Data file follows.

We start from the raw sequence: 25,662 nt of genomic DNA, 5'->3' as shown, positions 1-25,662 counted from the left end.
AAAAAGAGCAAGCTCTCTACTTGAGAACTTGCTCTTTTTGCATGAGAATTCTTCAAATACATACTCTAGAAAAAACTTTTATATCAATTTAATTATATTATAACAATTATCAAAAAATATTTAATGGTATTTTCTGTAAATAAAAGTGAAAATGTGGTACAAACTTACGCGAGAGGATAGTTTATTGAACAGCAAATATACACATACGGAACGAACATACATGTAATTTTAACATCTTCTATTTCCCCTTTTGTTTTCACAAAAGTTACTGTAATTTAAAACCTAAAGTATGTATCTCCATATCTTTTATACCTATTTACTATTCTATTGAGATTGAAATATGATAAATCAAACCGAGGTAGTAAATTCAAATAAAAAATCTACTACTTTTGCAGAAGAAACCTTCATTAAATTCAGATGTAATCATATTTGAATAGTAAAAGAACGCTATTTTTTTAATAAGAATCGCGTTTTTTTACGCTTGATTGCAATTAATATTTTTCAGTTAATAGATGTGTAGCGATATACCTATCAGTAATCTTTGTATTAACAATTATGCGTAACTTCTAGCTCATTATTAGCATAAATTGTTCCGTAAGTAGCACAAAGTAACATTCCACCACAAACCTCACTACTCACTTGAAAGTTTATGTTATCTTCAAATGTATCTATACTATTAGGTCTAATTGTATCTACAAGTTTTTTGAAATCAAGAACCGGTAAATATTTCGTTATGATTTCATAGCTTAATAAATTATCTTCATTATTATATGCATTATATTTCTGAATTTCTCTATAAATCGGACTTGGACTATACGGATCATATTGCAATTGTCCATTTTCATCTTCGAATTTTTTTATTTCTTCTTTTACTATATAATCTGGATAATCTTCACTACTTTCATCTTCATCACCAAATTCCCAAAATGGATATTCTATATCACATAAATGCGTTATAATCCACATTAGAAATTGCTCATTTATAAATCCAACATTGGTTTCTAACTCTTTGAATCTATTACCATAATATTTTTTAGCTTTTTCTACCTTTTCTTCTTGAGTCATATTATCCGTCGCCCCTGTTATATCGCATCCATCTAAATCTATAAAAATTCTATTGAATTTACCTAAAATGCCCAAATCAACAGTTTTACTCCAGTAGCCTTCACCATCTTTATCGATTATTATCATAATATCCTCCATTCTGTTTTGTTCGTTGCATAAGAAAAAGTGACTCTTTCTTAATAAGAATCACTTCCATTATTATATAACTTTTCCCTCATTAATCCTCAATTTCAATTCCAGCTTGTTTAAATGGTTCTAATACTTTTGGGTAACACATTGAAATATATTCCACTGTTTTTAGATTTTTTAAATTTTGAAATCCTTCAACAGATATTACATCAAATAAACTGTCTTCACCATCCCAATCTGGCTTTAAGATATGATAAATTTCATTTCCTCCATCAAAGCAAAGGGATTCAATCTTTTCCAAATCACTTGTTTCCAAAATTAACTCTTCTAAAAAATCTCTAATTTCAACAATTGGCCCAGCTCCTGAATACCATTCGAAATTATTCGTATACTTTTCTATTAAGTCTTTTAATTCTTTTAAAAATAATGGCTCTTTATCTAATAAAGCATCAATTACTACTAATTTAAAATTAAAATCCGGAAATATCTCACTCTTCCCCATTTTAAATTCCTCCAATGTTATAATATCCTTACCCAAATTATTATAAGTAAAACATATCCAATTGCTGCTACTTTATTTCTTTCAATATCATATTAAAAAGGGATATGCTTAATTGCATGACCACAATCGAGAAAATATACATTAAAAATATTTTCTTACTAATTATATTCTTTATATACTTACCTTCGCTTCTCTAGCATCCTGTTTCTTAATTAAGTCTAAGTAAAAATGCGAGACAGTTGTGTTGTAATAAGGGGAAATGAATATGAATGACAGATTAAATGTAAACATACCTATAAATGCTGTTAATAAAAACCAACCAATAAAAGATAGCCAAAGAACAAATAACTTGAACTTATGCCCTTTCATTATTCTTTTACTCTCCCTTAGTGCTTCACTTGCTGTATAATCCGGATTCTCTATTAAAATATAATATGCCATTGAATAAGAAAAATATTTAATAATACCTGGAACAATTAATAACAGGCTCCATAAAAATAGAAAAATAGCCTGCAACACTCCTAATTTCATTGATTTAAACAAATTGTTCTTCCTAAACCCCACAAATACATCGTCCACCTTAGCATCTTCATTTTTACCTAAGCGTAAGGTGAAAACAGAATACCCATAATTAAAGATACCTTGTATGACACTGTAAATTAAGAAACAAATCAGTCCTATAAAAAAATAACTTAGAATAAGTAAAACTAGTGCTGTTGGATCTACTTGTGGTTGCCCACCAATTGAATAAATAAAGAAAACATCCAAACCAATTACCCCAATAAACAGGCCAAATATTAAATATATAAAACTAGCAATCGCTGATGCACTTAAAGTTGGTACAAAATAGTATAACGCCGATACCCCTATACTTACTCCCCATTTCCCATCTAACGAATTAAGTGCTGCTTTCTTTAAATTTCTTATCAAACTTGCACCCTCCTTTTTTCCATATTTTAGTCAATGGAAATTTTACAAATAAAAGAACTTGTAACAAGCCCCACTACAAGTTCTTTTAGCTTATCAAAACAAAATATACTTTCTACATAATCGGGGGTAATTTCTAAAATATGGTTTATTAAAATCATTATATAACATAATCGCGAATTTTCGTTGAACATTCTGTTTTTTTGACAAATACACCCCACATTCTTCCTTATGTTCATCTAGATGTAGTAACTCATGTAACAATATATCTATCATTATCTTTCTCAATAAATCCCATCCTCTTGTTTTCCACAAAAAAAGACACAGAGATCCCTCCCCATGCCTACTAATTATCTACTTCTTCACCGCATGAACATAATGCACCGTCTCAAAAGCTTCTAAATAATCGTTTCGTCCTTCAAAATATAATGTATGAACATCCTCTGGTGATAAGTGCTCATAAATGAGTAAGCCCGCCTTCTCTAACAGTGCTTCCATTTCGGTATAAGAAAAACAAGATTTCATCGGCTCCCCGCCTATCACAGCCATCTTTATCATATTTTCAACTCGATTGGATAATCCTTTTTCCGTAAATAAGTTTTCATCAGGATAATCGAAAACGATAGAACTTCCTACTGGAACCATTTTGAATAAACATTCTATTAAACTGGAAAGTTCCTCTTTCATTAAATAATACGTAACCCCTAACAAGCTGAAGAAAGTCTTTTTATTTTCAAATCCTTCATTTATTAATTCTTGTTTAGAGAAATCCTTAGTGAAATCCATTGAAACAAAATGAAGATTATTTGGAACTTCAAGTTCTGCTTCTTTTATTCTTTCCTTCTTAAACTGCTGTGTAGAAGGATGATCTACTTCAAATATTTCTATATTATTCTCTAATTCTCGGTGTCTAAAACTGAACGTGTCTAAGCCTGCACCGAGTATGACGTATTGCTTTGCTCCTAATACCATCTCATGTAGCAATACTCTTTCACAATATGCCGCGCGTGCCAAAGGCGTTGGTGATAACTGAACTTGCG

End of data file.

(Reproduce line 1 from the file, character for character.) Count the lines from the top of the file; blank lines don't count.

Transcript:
We start from the raw sequence: 25,662 nt of genomic DNA, 5'->3' as shown, positions 1-25,662 counted from the left end.